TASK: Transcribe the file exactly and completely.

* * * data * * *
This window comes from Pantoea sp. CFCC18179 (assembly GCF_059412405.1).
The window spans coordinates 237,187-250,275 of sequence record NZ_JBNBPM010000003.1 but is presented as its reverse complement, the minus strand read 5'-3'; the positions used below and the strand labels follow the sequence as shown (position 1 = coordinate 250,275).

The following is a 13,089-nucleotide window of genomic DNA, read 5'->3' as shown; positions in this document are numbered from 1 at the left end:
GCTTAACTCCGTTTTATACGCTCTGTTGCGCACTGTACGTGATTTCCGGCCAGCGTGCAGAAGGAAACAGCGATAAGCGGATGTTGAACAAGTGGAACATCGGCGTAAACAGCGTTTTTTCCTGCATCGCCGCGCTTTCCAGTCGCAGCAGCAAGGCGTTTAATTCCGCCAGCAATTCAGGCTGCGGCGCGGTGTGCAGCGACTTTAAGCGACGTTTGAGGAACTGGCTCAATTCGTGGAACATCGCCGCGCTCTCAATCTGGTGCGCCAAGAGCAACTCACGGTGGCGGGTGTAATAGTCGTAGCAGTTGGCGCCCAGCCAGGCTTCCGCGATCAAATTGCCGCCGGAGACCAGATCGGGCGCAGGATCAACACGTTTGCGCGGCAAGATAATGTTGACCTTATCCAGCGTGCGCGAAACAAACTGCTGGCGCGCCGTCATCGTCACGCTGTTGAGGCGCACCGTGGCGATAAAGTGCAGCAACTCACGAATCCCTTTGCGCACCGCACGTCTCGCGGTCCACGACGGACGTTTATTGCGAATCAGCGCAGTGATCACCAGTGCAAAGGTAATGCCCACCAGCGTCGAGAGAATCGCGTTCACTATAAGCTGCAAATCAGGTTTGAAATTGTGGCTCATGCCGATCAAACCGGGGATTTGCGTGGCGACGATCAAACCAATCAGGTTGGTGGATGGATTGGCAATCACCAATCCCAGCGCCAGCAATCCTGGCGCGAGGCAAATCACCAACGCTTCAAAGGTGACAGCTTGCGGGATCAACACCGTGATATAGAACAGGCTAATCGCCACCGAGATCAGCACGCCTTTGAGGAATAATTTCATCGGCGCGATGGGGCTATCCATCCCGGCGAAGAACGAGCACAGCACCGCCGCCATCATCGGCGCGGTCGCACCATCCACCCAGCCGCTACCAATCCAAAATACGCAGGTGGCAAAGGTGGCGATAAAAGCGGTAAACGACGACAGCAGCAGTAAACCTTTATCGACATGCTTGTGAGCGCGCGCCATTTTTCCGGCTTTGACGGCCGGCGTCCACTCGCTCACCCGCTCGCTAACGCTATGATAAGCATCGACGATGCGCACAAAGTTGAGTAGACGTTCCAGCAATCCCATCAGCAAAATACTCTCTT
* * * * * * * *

This window comes from Pantoea sp. CFCC18179 (assembly GCF_059412405.1).
The window spans coordinates 237,187-250,275 of sequence record NZ_JBNBPM010000003.1 but is presented as its reverse complement, the minus strand read 5'-3'; the positions used below and the strand labels follow the sequence as shown (position 1 = coordinate 250,275).

The following is a 13,089-nucleotide window of genomic DNA, read 5'->3' as shown; positions in this document are numbered from 1 at the left end:
GCTTAACTCCGTTTTATACGCTCTGTTGCGCACTGTACGTGATTTCCGGCCAGCGTGCAGAAGGAAACAGCGATAAGCGGATGTTGAACAAGTGGAACATCGGCGTAAACAGCGTTTTTTCCTGCATCGCCGCGCTTTCCAGTCGCAGCAGCAAGGCGTTTAATTCCGCCAGCAATTCAGGCTGCGGCGCGGTGTGCAGCGACTTTAAGCGACGTTTGAGGAACTGGCTCAATTCGTGGAACATCGCCGCGCTCTCAATCTGGTGCGCCAAGAGCAACTCACGGTGGCGGGTGTAATAGTCGTAGCAGTTGGCGCCCAGCCAGGCTTCCGCGATCAAATTGCCGCCGGAGACCAGATCGGGCGCAGGATCAACACGTTTGCGCGGCAAGATAATGTTGACCTTATCCAGCGTGCGCGAAACAAACTGCTGGCGCGCCGTCATCGTCACGCTGTTGAGGCGCACCGTGGCGATAAAGTGCAGCAACTCACGAATCCCTTTGCGCACCGCACGTCTCGCGGTCCACGACGGACGTTTATTGCGAATCAGCGCAGTGATCACCAGTGCAAAGGTAATGCCCACCAGCGTCGAGAGAATCGCGTTCACTATAAGCTGCAAATCAGGTTTGAAATTGTGGCTCATGCCGATCAAACCGGGGATTTGCGTGGCGACGATCAAACCAATCAGGTTGGTGGATGGATTGGCAATCACCAATCCCAGCGCCAGCAATCCTGGCGCGAGGCAAATCACCAACGCTTCAAAGGTGACAGCTTGCGGGATCAACACCGTGATATAGAACAGGCTAATCGCCACCGAGATCAGCACGCCTTTGAGGAATAATTTCATCGGCGCGATGGGGCTATCCATCCCGGCGAAGAACGAGCACAGCACCGCCGCCATCATCGGCGCGGTCGCACCATCCACCCAGCCGCTACCAATCCAAAATACGCAGGTGGCAAAGGTGGCGATAAAAGCGGTAAACGACGACAGCAGCAGTAAACCTTTATCGACATGCTTGTGAGCGCGCGCCATTTTTCCGGCTTTGACGGCCGGCGTCCACTCGCTCACCCGCTCGCTAACGCTATGATAAGCATCGACGATGCGCACAAAGTTGAGTAGACGTTCCAGCAATCCCATCAGCAAAATACTCTCTT